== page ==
Did you know that at least six Holocaust survivors won the Nobel Prize?

Imre Kertész (1929–2016) Hungarian Holocaust Survivor, writer, winner of the Nobel Prize in Literature in 2002. Picture credit: Csaba Segesvári

Holocaust survivors have contributed to global society in a myriad of ways, including holding elected office and political activism. Most often, however, they have made their contribution by raising families and conducting successful careers.

The following individuals, however, had their achievements recognised by the Nobel Committee.

Nelly Sachs, the German-Jewish poet who fled to Sweden in 1940  was awarded the prize for Literature in 1966.

Polish-born chemist Roald Hoffman, who was hidden from January 1943 until June 1944 by a non-Jewish neighbor in his hometown of Złoczów, today Zolochiv in Ukraine won the prize for Chemistry in 1981.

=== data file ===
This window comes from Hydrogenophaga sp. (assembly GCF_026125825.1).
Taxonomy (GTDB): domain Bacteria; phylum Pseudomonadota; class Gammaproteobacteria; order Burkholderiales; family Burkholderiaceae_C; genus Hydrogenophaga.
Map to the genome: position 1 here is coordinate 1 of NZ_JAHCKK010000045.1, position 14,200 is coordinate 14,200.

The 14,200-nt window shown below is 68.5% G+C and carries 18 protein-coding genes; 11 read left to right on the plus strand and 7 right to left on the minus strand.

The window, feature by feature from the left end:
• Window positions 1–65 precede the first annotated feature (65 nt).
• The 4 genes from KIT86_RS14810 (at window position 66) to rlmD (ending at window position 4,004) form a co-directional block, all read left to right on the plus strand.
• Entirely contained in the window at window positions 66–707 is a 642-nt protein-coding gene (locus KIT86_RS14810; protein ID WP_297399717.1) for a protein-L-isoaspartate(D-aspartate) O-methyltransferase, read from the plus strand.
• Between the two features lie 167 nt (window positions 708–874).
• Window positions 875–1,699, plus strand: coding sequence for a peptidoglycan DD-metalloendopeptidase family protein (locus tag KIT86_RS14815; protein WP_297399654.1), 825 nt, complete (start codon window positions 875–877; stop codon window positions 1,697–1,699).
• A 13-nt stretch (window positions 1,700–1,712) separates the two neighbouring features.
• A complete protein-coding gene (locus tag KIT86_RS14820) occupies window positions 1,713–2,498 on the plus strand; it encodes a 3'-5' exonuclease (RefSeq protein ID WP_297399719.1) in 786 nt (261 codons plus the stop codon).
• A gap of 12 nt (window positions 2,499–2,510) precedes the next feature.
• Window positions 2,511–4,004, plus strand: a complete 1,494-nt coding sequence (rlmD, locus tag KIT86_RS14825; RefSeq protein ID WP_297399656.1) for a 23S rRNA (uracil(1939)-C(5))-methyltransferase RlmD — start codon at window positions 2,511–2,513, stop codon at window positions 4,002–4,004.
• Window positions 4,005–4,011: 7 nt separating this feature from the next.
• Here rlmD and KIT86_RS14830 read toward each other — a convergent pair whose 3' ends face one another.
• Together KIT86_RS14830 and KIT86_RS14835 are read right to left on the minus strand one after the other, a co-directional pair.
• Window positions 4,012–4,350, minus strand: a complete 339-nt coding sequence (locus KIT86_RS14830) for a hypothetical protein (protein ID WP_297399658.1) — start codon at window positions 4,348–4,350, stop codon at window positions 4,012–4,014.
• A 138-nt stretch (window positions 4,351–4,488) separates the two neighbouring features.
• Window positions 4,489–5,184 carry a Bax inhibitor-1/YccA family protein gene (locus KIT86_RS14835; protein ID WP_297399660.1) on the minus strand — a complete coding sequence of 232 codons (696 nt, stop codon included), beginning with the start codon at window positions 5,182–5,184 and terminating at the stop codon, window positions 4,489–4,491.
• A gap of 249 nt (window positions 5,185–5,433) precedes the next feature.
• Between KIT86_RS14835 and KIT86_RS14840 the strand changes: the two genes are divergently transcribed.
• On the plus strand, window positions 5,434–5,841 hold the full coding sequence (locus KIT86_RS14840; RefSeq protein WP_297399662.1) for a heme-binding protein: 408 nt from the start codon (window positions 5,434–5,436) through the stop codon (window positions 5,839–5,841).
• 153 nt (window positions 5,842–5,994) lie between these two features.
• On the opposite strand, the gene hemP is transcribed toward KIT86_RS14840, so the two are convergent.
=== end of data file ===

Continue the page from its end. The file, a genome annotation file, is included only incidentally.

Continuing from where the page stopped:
Auschwitz and Buchenwald survivor Elie Wiesel  who became a renowned novelist and human rights activist was awarded the Peace Prize in 1986.

The Vienna-born theoretical physicist and chemist Walter Kohn, who was brought to England on a Kindertransport after the 1938 German annexation of Austria, won the prize for  Chemistry in 1998.

The Hungarian novelist Imre Kertész, also a survivor of Auschwitz and Buchenwald, was awarded the prize for Literature in 2002.

The Hungarian-born Avram Hershko, who was deported as a child with his mother to a labor camp in Austria, won the prize for Chemistry in 2004.

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